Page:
But hate researchers believe the first person to really pick the term up and run with it was a 30-year-old amateur musician from central Massachusetts who has created several prominent memes used by the esoteric neo-Nazi group Feuerkrieg Division to honor racist killers and advocate for a race war. He allegedly created and posted the “give a hug” meme on March 31. This individual has since scrubbed most of his social media accounts; The Daily Beast attempted to contact him but was unable to reach him as of publication. We are not listing the creator’s pseudonym, nor the real name some researchers believe to be behind it, to avoid giving him and his wider portfolio of far-right propaganda undue attention.
Once it was in the ether, the meme proceeded to take off in neo-Nazi groups already urging followers to cough on synagogues, and to lick items in Kosher aisles.
As Eaton notes, neo-Nazis and other conspiracy and hate groups do not put a premium on consistency. They might deny the Holocaust ever happened, yet allow people in their groups who say it did, and that it just didn’t kill enough Jews, with no debate—and may even adopt that language when it’s convenient. Conspiracy theorists also tend to consume each other’s ideas, mixing and matching them, tossing out bits of them to fit their views. This tendency is especially common among QAnon types. So even though the Massachusetts meme-maker appears to have helped establish holocough as a call to weaponize a real pandemic against Jews, his meme’s sheer visibility invited inconsistent, and chaotic, appropriation.
As suspicions of masking grew in the U.S. this spring, Eaton says virus denial theories, including many rooted in fears of plots to use pandemic control measures to erode freedoms and abet New World Order tyranny, gained traction online—and appropriated the popular holocough tag. As these ideas spread on larger platforms, people saw the phrase, likely found it simply amusing or provocative, and appropriated it for non-ideological posts meant to express amorphous frustration and sow indiscriminate outrage.
The wishy-washy nature of the appropriation of tropes among conspiracy theorists makes experts doubt that that the spread of the holocough tagline represents a marked increase in anti-Semitic beliefs or actions. But just because people use terms like this sporadically and indiscriminately doesn’t mean they don’t pose real threats.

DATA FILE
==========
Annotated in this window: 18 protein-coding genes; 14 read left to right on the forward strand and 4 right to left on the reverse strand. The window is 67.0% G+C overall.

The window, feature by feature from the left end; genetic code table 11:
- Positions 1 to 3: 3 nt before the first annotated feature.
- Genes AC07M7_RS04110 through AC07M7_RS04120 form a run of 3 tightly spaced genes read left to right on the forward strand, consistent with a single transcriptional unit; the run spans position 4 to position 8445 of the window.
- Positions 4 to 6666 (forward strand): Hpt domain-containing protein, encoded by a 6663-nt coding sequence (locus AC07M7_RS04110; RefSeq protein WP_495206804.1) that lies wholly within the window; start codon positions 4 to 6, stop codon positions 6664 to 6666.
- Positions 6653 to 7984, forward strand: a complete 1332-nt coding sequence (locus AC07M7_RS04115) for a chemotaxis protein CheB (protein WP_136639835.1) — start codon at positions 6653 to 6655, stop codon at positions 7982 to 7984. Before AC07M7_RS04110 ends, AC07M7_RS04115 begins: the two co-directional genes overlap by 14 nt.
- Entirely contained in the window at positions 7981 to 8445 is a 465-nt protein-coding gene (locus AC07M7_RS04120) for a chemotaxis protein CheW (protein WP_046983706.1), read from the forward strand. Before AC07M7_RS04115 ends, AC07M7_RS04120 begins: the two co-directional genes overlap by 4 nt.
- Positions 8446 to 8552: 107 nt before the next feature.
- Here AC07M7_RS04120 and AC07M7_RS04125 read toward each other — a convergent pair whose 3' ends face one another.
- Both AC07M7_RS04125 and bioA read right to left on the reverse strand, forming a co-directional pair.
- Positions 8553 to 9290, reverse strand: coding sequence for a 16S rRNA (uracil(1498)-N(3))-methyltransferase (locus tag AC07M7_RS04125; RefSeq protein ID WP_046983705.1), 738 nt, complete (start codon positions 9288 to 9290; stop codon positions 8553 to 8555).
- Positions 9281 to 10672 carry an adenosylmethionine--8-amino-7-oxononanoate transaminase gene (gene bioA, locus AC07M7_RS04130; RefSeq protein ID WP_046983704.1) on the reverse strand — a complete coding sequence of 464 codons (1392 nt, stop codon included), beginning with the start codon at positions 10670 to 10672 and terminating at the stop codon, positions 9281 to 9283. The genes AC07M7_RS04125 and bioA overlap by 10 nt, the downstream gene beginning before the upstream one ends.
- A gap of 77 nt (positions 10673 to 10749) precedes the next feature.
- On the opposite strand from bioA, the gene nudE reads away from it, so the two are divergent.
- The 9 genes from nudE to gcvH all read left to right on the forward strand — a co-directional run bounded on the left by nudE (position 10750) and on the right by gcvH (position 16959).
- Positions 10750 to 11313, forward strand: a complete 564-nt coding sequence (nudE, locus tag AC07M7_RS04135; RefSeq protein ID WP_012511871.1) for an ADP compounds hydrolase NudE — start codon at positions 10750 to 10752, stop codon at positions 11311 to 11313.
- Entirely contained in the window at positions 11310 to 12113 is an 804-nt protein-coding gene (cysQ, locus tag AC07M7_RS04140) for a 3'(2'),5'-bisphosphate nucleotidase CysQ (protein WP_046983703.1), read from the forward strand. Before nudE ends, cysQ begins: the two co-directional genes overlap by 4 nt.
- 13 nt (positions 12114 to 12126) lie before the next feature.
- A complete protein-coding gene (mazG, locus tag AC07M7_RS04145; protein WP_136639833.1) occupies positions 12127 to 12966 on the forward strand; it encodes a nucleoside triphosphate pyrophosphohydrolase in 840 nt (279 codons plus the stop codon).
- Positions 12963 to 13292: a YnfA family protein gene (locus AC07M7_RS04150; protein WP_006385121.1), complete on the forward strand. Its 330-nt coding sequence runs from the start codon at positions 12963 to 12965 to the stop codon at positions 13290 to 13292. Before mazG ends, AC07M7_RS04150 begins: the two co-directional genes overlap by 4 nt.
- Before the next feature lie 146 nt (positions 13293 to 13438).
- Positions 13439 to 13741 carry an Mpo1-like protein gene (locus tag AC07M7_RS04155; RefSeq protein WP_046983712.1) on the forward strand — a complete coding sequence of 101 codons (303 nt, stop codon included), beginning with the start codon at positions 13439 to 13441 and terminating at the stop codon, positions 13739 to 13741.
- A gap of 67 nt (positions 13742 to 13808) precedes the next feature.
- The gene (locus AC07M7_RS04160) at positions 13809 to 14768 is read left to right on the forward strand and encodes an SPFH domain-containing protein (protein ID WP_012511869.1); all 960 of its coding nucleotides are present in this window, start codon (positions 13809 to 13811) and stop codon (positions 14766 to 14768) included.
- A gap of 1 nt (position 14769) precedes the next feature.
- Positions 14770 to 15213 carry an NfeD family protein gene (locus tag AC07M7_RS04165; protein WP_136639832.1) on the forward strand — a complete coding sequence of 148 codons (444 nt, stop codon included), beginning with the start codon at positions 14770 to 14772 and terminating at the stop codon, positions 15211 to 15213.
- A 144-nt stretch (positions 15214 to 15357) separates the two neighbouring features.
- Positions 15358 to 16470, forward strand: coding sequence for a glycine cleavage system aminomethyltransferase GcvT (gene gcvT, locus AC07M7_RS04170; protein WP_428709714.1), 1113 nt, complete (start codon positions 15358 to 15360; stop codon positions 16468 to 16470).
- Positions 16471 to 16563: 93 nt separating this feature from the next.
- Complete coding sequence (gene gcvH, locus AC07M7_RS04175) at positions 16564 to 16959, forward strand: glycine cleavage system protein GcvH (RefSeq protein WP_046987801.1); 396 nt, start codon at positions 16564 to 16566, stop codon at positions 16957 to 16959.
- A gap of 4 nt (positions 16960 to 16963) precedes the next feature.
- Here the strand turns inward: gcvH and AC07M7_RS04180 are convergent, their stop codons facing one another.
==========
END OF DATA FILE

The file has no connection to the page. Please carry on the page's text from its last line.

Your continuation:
Rabbi Abraham Cooper of the Simon Wiesenthal Center points out that every time the term is shared, regardless of context, “it’s a huge victory from a marketing point of view” for all the nastiest hate and conspiracy groups that use it. It also normalizes the cheapening and erosion of the memory of the Holocaust. And, Gostin stressed, it—like all pandemic-related conspiracy theories—spreads mistrust and confusion that ultimately hinder pandemic control efforts.
The groups The Daily Beast consulted for this article largely agree that the best way to prevent this kind of harm is for governments and social media companies to crack down on tags like holocough. But social media platforms have long struggled with hate speech and dangerous conspiracy theories, although Telegram has reportedly taken steps to remove neo-Nazi communities from its platform recently. And with an avid conspiracy theorist in the White House, and fear of potential erosions of the First Amendment palpable on both sides of the aisle, it’s unlikely they’ll get traction on a political solution in America anytime soon.
That means holocough has space to continue spreading and mutating into bizarre new forms. Most of that evolution will likely play out in tiny conspiratorial and hateful communities on niche platforms, experts stressed. But iterations of the term always have the potential to spill out into the mainstream again—and even into the real world.
Indeed, Holly Huffnagle of the American Jewish Committee told The Daily Beast her team has recently found holocough T-shirts, greeting cards, and other paraphernalia for sale online.
Originally published: 2020-09-08 03:17:41